Soccer fans are looking forward to the return of superstars Megan Rapinoe and Alex Morgan at the 2023 FIFA Women’s World Cup, but the U.S. women’s national team is also full of extremely talented rookies.
The 2023 squad — which has 14 first-timers on its 23-person roster — has an average age of 28. That’s been true for the past three editions of the World Cup, but the “veterans” this year are still relatively young. Captain Lindsey Horan is only 29, which her teammate Lynn Williams joked is “ancient.”
“I think this has to be the youngest team that we’ve ever had,” Horan said during a June interview on Williams’ “Snacks” podcast. That’s not quite true — the 1991 team had an average age of 23 — but she’s right that the 2023 squad is unusually green.
Sophia Smith, who signed with the Portland Thorns in 2020, made headlines earlier this year when she revealed that she’s never used a CD player. “A song will come on and Crystal [Dunn] will be like, ‘Soph, do you know who sings this?'” Smith, 22, told Fox Sports ahead of the tournament. “And I’m like, ‘No.’ And it will be Tupac or something or someone I’m supposed to know.”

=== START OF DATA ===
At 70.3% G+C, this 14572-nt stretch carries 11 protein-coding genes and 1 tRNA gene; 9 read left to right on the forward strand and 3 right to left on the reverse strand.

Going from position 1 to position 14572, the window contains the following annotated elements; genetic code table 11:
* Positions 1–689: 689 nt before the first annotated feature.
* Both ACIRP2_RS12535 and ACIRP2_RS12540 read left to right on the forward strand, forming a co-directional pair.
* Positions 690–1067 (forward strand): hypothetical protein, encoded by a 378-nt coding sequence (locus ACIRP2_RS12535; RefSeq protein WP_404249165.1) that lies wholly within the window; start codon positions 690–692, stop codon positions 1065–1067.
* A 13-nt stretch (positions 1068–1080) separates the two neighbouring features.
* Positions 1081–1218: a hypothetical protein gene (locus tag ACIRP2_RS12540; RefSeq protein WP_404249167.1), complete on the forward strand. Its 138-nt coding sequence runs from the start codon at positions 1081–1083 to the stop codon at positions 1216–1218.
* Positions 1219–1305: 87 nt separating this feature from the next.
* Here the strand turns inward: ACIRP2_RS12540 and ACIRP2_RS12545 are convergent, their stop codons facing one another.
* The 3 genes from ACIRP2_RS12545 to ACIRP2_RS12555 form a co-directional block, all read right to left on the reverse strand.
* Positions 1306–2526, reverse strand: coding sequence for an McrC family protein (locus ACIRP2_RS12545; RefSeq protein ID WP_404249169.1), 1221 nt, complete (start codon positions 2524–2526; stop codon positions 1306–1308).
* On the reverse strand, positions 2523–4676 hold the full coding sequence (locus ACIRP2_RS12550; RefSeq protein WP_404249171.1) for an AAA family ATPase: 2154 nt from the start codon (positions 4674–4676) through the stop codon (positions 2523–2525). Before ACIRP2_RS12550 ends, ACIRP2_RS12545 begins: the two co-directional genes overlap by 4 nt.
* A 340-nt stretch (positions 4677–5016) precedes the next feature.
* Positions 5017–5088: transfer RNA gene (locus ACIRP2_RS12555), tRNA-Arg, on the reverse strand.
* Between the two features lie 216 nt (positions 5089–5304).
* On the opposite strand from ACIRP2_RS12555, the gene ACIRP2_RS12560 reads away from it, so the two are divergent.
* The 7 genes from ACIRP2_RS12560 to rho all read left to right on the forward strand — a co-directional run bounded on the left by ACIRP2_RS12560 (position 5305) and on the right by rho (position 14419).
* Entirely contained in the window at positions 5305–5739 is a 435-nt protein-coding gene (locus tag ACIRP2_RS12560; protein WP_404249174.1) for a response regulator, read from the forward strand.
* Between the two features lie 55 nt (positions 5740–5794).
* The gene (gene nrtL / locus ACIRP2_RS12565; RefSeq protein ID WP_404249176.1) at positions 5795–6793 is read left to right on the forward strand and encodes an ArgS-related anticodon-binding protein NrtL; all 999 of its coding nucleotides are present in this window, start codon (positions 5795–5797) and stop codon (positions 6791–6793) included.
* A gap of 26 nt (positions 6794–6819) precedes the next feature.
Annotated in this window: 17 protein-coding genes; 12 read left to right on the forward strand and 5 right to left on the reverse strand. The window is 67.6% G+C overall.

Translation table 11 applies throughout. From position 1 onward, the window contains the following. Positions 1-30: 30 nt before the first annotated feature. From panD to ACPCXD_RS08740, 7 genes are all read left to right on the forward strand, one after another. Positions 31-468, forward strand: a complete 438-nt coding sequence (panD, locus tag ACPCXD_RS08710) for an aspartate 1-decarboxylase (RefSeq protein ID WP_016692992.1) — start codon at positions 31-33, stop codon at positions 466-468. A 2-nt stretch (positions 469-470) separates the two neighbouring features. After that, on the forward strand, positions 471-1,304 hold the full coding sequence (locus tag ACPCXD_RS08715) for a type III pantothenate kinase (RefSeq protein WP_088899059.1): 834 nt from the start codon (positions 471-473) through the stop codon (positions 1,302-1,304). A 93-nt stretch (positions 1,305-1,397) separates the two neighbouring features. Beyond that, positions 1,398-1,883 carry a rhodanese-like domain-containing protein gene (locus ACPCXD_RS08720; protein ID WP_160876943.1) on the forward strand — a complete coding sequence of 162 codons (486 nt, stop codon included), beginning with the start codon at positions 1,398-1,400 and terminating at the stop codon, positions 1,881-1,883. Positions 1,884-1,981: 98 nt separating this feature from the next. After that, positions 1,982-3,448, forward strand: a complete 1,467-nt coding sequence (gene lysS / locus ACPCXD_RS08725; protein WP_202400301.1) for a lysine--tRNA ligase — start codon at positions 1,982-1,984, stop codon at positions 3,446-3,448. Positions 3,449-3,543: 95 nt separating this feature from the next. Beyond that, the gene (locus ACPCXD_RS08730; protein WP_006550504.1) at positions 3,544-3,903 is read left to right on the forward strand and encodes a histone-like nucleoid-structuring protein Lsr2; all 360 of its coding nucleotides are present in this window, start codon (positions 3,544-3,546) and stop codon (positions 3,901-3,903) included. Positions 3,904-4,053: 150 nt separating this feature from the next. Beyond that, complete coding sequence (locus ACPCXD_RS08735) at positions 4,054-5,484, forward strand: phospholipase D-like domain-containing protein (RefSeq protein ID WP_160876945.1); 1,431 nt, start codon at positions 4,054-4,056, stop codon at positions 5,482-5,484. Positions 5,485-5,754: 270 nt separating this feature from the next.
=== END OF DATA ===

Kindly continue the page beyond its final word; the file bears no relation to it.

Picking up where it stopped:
Naomi Girma, meanwhile, was surprised to learn that Morgan, 34, once had to use paper printouts from MapQuest in order to find her way to games.
Generational differences aside, the younger players are thrilled to learn from athletes they grew up watching at home. “I can’t believe I’m playing with players that I’ve looked up to my whole life,” Alyssa Thompson told ESPN on July 6. “When I came in, every single player I was like, ‘Oh, my gosh, that’s her in real life.’ Literally every single player, I was like, ‘Whoa, I can’t believe I’m here.'”